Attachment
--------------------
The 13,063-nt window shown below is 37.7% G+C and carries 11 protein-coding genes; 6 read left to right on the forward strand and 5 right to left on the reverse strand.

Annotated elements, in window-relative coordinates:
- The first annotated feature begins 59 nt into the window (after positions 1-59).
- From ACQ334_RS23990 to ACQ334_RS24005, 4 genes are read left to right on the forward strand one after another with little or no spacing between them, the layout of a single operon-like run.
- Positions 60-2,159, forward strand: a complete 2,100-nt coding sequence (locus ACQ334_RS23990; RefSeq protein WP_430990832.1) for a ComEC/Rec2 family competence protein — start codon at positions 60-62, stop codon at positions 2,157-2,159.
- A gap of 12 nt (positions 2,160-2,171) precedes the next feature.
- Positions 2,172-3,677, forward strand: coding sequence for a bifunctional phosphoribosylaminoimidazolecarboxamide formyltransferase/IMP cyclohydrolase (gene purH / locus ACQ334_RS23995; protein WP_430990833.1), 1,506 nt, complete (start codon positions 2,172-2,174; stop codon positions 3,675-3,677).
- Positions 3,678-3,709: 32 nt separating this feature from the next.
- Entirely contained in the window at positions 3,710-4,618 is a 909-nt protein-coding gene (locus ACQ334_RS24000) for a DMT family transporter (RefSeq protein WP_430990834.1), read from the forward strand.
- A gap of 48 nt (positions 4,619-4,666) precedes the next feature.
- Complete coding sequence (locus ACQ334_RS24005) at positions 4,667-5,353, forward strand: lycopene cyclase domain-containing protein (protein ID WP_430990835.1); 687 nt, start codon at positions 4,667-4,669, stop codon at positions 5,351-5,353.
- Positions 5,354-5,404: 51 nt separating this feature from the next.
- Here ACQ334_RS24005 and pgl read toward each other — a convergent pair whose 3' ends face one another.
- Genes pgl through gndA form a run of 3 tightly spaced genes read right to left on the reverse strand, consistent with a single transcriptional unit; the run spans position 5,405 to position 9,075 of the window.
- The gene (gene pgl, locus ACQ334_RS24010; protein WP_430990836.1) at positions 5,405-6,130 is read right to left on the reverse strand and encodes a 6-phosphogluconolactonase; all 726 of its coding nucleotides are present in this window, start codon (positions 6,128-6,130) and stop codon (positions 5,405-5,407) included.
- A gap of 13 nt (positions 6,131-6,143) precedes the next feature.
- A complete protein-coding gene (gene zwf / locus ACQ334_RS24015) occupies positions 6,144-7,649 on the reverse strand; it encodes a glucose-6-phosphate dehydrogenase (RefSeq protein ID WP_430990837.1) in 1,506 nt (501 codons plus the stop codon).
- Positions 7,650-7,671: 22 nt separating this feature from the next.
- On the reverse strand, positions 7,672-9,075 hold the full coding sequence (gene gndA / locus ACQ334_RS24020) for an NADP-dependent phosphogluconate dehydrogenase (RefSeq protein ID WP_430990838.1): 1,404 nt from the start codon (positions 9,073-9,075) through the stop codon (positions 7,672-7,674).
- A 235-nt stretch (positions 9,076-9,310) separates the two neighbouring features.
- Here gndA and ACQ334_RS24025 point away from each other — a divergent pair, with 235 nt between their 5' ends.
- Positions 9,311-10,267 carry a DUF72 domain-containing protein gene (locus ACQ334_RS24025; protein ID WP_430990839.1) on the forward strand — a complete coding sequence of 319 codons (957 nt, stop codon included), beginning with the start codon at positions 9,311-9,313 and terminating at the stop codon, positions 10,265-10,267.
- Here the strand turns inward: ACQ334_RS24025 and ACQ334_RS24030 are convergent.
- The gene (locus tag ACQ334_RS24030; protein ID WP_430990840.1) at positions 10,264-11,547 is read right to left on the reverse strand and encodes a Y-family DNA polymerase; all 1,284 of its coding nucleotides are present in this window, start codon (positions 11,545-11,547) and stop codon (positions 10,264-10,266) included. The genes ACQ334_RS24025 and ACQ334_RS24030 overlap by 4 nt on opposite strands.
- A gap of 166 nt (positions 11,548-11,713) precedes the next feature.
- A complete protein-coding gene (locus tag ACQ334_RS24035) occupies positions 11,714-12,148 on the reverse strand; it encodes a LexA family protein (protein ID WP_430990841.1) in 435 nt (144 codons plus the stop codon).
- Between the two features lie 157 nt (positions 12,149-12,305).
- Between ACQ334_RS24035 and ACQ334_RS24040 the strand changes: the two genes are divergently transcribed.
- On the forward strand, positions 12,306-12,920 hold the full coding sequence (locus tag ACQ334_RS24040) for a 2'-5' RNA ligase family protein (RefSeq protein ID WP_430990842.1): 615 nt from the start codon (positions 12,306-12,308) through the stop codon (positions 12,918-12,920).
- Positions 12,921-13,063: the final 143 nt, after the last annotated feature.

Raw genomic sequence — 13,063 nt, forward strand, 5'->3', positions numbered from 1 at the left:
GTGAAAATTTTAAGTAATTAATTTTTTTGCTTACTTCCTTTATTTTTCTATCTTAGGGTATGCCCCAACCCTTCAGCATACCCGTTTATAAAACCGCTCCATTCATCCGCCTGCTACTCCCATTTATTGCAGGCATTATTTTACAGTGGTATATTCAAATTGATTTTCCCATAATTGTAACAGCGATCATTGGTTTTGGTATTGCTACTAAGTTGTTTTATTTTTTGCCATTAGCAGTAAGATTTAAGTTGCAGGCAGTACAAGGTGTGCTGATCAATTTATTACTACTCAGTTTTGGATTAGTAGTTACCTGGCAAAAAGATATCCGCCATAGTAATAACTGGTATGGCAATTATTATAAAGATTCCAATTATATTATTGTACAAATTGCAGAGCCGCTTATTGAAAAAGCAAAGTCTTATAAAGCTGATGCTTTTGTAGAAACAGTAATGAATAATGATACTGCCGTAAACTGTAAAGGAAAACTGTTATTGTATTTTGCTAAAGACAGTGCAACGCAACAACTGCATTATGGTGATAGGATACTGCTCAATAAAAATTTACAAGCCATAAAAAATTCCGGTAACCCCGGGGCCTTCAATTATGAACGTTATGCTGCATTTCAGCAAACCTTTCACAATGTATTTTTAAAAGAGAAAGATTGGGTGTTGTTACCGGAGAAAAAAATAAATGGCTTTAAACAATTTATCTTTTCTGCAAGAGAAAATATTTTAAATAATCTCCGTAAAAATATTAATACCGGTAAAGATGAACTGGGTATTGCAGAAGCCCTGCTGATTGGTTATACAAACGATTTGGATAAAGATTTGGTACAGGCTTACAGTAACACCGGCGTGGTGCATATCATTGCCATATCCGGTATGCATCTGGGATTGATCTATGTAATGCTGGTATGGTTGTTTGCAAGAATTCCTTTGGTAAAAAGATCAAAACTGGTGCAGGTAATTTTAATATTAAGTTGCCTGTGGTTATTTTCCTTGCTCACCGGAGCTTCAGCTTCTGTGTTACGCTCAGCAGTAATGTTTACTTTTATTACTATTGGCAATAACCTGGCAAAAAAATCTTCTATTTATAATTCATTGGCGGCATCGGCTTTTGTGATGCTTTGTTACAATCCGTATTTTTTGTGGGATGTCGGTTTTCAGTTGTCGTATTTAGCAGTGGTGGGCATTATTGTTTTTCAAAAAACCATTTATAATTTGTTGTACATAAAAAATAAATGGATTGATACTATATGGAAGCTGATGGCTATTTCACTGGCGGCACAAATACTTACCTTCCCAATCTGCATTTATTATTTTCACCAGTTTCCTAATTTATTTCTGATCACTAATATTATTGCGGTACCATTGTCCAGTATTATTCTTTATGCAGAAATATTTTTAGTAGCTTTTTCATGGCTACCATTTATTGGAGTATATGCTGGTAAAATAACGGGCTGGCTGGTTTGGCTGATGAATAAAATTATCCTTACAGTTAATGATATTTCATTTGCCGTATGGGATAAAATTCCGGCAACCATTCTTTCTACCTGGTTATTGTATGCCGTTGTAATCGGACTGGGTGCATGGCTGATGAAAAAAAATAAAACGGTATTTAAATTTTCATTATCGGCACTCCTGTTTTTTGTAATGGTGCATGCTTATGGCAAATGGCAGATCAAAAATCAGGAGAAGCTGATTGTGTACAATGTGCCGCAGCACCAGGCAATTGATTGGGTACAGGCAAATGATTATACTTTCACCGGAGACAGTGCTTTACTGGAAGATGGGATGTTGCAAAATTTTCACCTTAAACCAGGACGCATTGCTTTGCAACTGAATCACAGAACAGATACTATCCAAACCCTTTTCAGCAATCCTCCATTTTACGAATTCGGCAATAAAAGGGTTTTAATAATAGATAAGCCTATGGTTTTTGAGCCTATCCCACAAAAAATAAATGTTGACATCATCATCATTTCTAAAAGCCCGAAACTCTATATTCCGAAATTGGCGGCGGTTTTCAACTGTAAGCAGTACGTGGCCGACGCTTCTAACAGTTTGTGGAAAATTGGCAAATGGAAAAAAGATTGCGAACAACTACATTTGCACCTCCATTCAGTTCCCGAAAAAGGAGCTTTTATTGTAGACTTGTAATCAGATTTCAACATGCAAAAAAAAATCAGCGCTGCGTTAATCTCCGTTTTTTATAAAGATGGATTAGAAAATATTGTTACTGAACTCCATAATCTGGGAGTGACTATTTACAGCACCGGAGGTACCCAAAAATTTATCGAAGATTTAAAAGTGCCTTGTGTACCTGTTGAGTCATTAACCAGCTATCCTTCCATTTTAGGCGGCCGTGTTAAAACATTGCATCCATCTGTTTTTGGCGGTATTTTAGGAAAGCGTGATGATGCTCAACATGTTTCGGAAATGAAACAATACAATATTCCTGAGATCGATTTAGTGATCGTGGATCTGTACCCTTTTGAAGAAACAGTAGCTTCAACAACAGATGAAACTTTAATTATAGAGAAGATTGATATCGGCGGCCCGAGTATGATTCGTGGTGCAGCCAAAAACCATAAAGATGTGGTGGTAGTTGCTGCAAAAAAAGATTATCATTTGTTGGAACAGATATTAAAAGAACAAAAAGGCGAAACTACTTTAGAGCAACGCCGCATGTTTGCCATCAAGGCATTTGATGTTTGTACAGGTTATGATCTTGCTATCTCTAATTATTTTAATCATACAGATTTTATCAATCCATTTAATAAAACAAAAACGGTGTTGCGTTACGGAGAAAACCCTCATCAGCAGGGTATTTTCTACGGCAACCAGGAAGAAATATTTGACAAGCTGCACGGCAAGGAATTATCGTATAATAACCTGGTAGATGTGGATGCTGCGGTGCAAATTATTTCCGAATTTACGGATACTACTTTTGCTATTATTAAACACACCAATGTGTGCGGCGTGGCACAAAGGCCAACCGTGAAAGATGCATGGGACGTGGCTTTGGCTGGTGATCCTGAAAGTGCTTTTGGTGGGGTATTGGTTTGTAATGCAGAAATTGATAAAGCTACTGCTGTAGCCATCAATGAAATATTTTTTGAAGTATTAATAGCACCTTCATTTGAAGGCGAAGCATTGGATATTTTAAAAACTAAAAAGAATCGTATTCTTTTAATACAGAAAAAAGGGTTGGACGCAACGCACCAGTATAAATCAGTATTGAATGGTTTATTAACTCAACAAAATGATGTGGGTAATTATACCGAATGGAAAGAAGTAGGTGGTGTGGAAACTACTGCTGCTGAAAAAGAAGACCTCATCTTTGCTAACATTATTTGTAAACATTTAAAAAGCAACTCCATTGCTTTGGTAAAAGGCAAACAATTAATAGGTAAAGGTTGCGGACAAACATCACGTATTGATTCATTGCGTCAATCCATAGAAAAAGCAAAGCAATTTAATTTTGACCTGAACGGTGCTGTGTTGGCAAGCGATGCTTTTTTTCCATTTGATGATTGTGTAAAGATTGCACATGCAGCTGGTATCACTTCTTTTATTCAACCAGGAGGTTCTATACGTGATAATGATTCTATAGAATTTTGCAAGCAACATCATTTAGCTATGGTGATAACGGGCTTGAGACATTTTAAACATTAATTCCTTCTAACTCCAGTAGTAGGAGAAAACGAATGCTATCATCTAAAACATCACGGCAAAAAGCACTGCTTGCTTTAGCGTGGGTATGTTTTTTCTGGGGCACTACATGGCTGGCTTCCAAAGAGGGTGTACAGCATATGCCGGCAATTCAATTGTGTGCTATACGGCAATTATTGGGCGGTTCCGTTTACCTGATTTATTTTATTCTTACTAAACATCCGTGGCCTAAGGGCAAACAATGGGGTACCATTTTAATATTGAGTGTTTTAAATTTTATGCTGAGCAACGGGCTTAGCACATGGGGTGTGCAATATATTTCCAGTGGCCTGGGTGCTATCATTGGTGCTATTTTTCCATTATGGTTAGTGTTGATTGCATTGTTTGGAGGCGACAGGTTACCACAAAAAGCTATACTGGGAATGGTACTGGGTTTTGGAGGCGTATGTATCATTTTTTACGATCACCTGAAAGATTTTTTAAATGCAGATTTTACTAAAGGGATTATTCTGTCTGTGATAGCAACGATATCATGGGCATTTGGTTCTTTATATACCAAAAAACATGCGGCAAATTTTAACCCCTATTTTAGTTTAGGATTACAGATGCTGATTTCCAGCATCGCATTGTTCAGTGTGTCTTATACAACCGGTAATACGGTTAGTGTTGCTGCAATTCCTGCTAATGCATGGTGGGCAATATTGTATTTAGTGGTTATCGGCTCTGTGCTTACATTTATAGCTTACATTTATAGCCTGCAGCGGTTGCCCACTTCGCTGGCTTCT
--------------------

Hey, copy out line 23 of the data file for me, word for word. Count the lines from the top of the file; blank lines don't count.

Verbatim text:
- Here the strand turns inward: ACQ334_RS24025 and ACQ334_RS24030 are convergent.